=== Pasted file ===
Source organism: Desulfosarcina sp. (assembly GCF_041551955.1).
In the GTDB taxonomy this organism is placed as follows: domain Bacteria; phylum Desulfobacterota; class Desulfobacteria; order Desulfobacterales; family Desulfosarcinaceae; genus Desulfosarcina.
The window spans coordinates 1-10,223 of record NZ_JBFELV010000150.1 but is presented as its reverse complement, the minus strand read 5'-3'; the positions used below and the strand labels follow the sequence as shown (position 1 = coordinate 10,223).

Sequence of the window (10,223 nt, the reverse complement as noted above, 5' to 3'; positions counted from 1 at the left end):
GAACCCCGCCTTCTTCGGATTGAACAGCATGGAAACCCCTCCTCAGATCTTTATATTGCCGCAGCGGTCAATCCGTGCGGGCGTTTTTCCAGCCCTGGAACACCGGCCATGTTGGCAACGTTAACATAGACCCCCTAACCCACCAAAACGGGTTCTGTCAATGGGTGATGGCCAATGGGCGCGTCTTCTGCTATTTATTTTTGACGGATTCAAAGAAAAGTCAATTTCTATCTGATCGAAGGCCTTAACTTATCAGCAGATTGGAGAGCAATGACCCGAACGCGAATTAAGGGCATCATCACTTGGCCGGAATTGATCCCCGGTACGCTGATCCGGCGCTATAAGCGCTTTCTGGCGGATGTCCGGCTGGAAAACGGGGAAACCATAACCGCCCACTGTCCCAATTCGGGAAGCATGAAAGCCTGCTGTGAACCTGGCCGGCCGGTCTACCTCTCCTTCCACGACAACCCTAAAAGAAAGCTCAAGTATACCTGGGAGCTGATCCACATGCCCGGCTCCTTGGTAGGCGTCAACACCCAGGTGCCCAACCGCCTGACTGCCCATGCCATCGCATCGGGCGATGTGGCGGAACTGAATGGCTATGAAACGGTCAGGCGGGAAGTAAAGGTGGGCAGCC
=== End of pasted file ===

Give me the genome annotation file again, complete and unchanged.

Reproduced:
Source organism: Desulfosarcina sp. (assembly GCF_041551955.1).
In the GTDB taxonomy this organism is placed as follows: domain Bacteria; phylum Desulfobacterota; class Desulfobacteria; order Desulfobacterales; family Desulfosarcinaceae; genus Desulfosarcina.
The window spans coordinates 1-10,223 of record NZ_JBFELV010000150.1 but is presented as its reverse complement, the minus strand read 5'-3'; the positions used below and the strand labels follow the sequence as shown (position 1 = coordinate 10,223).

Sequence of the window (10,223 nt, the reverse complement as noted above, 5' to 3'; positions counted from 1 at the left end):
GAACCCCGCCTTCTTCGGATTGAACAGCATGGAAACCCCTCCTCAGATCTTTATATTGCCGCAGCGGTCAATCCGTGCGGGCGTTTTTCCAGCCCTGGAACACCGGCCATGTTGGCAACGTTAACATAGACCCCCTAACCCACCAAAACGGGTTCTGTCAATGGGTGATGGCCAATGGGCGCGTCTTCTGCTATTTATTTTTGACGGATTCAAAGAAAAGTCAATTTCTATCTGATCGAAGGCCTTAACTTATCAGCAGATTGGAGAGCAATGACCCGAACGCGAATTAAGGGCATCATCACTTGGCCGGAATTGATCCCCGGTACGCTGATCCGGCGCTATAAGCGCTTTCTGGCGGATGTCCGGCTGGAAAACGGGGAAACCATAACCGCCCACTGTCCCAATTCGGGAAGCATGAAAGCCTGCTGTGAACCTGGCCGGCCGGTCTACCTCTCCTTCCACGACAACCCTAAAAGAAAGCTCAAGTATACCTGGGAGCTGATCCACATGCCCGGCTCCTTGGTAGGCGTCAACACCCAGGTGCCCAACCGCCTGACTGCCCATGCCATCGCATCGGGCGATGTGGCGGAACTGAATGGCTATGAAACGGTCAGGCGGGAAGTAAAGGTGGGCAGCC